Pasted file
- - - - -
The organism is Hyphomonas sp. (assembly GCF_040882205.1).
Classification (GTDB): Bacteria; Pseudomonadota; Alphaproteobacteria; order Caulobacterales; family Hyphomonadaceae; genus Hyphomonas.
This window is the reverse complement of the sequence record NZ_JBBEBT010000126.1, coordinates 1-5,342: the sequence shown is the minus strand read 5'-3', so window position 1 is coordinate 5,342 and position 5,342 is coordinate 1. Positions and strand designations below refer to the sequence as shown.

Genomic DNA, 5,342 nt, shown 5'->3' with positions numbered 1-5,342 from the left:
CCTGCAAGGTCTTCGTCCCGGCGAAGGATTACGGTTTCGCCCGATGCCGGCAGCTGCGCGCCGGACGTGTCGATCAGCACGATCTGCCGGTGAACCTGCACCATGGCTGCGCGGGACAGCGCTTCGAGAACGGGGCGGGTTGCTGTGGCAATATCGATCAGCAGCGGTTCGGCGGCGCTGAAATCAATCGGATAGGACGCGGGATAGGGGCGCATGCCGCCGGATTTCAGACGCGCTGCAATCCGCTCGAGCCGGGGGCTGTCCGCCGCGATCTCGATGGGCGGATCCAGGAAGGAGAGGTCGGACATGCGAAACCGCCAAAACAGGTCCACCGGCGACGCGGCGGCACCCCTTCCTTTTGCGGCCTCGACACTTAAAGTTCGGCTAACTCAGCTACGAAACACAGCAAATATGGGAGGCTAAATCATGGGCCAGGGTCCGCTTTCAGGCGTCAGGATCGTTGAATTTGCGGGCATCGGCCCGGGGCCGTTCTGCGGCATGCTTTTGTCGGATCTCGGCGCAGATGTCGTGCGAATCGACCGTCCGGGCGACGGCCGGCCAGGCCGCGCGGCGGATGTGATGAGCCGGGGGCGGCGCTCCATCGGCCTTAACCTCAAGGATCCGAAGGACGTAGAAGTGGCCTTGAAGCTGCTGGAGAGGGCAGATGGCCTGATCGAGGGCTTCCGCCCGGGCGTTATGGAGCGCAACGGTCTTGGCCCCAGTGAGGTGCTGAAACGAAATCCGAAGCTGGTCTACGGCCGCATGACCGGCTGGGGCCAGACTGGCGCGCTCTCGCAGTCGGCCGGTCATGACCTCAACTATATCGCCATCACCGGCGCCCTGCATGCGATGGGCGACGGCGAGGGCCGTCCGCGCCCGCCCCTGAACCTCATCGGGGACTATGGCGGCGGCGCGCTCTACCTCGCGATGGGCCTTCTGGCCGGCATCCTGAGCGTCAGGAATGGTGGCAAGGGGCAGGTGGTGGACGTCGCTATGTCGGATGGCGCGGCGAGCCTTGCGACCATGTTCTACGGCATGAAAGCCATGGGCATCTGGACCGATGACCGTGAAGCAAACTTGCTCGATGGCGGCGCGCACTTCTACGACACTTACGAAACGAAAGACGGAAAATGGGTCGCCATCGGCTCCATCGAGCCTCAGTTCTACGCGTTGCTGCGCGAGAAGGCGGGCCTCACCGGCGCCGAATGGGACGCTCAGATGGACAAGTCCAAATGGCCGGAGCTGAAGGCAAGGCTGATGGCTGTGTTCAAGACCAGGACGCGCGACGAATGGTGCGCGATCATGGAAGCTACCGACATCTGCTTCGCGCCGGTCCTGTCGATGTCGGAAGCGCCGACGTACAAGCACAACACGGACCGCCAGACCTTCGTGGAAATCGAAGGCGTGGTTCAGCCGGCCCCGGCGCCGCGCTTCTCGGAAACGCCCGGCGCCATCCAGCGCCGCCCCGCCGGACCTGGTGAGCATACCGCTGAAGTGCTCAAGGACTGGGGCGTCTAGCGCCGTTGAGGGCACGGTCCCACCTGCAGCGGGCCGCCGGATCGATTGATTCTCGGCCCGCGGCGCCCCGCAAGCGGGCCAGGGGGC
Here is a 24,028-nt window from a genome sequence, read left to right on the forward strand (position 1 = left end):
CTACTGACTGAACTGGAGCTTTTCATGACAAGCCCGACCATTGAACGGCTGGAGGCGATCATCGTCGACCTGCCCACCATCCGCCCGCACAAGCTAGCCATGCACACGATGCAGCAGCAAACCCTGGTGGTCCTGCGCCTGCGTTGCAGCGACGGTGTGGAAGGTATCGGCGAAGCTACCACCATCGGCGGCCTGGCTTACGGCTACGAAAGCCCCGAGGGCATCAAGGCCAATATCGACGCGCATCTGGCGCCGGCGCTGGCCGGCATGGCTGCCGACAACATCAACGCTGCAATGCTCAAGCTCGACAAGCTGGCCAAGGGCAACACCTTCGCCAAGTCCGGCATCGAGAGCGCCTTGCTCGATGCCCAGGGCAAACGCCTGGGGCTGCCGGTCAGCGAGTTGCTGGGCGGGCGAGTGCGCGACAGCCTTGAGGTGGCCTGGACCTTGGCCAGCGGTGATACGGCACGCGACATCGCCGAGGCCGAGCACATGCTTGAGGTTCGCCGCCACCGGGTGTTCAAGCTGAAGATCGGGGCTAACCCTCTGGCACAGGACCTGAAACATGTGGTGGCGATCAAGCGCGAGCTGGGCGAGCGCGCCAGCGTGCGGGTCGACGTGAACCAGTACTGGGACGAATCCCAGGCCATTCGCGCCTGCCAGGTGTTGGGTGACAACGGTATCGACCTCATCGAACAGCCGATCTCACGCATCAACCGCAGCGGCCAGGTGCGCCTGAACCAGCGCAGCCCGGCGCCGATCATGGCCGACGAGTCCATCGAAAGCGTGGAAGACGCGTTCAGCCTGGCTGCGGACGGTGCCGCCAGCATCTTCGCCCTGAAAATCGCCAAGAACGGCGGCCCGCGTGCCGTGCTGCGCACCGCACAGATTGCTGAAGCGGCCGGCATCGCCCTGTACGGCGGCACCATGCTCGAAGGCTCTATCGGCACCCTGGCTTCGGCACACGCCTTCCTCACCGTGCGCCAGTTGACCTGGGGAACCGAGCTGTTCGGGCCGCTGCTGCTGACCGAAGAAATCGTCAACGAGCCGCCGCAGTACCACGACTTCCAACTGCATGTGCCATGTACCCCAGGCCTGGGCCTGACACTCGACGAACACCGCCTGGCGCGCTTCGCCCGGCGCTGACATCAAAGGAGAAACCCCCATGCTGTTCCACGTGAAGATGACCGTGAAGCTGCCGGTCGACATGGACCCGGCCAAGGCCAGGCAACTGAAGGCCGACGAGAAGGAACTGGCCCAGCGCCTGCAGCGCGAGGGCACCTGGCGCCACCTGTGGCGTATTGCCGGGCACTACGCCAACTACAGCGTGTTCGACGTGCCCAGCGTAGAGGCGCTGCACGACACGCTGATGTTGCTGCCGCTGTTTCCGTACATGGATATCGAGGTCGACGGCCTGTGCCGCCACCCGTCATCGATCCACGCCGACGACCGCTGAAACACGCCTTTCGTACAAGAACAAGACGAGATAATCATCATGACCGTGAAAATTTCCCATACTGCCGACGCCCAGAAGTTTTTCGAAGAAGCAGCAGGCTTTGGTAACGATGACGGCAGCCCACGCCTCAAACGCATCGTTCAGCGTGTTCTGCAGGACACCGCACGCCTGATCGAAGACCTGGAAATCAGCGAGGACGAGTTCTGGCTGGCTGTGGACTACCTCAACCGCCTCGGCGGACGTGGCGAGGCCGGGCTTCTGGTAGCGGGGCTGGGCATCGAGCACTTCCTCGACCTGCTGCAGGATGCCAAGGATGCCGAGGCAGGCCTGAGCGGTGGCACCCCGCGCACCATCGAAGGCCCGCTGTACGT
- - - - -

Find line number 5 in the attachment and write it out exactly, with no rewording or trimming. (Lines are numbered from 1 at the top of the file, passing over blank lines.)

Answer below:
CCTGCAAGGTCTTCGTCCCGGCGAAGGATTACGGTTTCGCCCGATGCCGGCAGCTGCGCGCCGGACGTGTCGATCAGCACGATCTGCCGGTGAACCTGCACCATGGCTGCGCGGGACAGCGCTTCGAGAACGGGGCGGGTTGCTGTGGCAATATCGATCAGCAGCGGTTCGGCGGCGCTGAAATCAATCGGATAGGACGCGGGATAGGGGCGCATGCCGCCGGATTTCAGACGCGCTGCAATCCGCTCGAGCCGGGGGCTGTCCGCCGCGATCTCGATGGGCGGATCCAGGAAGGAGAGGTCGGACATGCGAAACCGCCAAAACAGGTCCACCGGCGACGCGGCGGCACCCCTTCCTTTTGCGGCCTCGACACTTAAAGTTCGGCTAACTCAGCTACGAAACACAGCAAATATGGGAGGCTAAATCATGGGCCAGGGTCCGCTTTCAGGCGTCAGGATCGTTGAATTTGCGGGCATCGGCCCGGGGCCGTTCTGCGGCATGCTTTTGTCGGATCTCGGCGCAGATGTCGTGCGAATCGACCGTCCGGGCGACGGCCGGCCAGGCCGCGCGGCGGATGTGATGAGCCGGGGGCGGCGCTCCATCGGCCTTAACCTCAAGGATCCGAAGGACGTAGAAGTGGCCTTGAAGCTGCTGGAGAGGGCAGATGGCCTGATCGAGGGCTTCCGCCCGGGCGTTATGGAGCGCAACGGTCTTGGCCCCAGTGAGGTGCTGAAACGAAATCCGAAGCTGGTCTACGGCCGCATGACCGGCTGGGGCCAGACTGGCGCGCTCTCGCAGTCGGCCGGTCATGACCTCAACTATATCGCCATCACCGGCGCCCTGCATGCGATGGGCGACGGCGAGGGCCGTCCGCGCCCGCCCCTGAACCTCATCGGGGACTATGGCGGCGGCGCGCTCTACCTCGCGATGGGCCTTCTGGCCGGCATCCTGAGCGTCAGGAATGGTGGCAAGGGGCAGGTGGTGGACGTCGCTATGTCGGATGGCGCGGCGAGCCTTGCGACCATGTTCTACGGCATGAAAGCCATGGGCATCTGGACCGATGACCGTGAAGCAAACTTGCTCGATGGCGGCGCGCACTTCTACGACACTTACGAAACGAAAGACGGAAAATGGGTCGCCATCGGCTCCATCGAGCCTCAGTTCTACGCGTTGCTGCGCGAGAAGGCGGGCCTCACCGGCGCCGAATGGGACGCTCAGATGGACAAGTCCAAATGGCCGGAGCTGAAGGCAAGGCTGATGGCTGTGTTCAAGACCAGGACGCGCGACGAATGGTGCGCGATCATGGAAGCTACCGACATCTGCTTCGCGCCGGTCCTGTCGATGTCGGAAGCGCCGACGTACAAGCACAACACGGACCGCCAGACCTTCGTGGAAATCGAAGGCGTGGTTCAGCCGGCCCCGGCGCCGCGCTTCTCGGAAACGCCCGGCGCCATCCAGCGCCGCCCCGCCGGACCTGGTGAGCATACCGCTGAAGTGCTCAAGGACTGGGGCGTCTAGCGCCGTTGAGGGCACGGTCCCACCTGCAGCGGGCCGCCGGATCGATTGATTCTCGGCCCGCGGCGCCCCGCAAGCGGGCCAGGGGGC